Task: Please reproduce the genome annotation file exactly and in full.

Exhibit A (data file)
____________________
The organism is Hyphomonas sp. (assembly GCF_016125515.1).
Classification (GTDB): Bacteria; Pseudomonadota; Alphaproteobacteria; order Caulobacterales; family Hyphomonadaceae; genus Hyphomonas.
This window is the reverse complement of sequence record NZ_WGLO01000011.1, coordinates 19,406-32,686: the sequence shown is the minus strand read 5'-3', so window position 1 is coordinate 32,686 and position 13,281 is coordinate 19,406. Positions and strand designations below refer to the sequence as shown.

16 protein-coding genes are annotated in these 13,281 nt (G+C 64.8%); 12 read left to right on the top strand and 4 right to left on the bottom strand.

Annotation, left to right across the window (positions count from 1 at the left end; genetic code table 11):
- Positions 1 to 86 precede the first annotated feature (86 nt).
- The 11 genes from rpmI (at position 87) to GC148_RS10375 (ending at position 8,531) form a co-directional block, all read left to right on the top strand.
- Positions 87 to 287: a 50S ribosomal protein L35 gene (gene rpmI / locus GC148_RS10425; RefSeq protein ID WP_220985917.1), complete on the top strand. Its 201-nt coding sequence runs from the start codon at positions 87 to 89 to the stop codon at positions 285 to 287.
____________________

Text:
The organism is Hyphomonas sp. (assembly GCF_016125515.1).
Classification (GTDB): Bacteria; Pseudomonadota; Alphaproteobacteria; order Caulobacterales; family Hyphomonadaceae; genus Hyphomonas.
This window is the reverse complement of sequence record NZ_WGLO01000011.1, coordinates 19,406-32,686: the sequence shown is the minus strand read 5'-3', so window position 1 is coordinate 32,686 and position 13,281 is coordinate 19,406. Positions and strand designations below refer to the sequence as shown.

16 protein-coding genes are annotated in these 13,281 nt (G+C 64.8%); 12 read left to right on the top strand and 4 right to left on the bottom strand.

Annotation, left to right across the window (positions count from 1 at the left end; genetic code table 11):
- Positions 1 to 86 precede the first annotated feature (86 nt).
- The 11 genes from rpmI (at position 87) to GC148_RS10375 (ending at position 8,531) form a co-directional block, all read left to right on the top strand.
- Positions 87 to 287: a 50S ribosomal protein L35 gene (gene rpmI / locus GC148_RS10425; RefSeq protein ID WP_220985917.1), complete on the top strand. Its 201-nt coding sequence runs from the start codon at positions 87 to 89 to the stop codon at positions 285 to 287.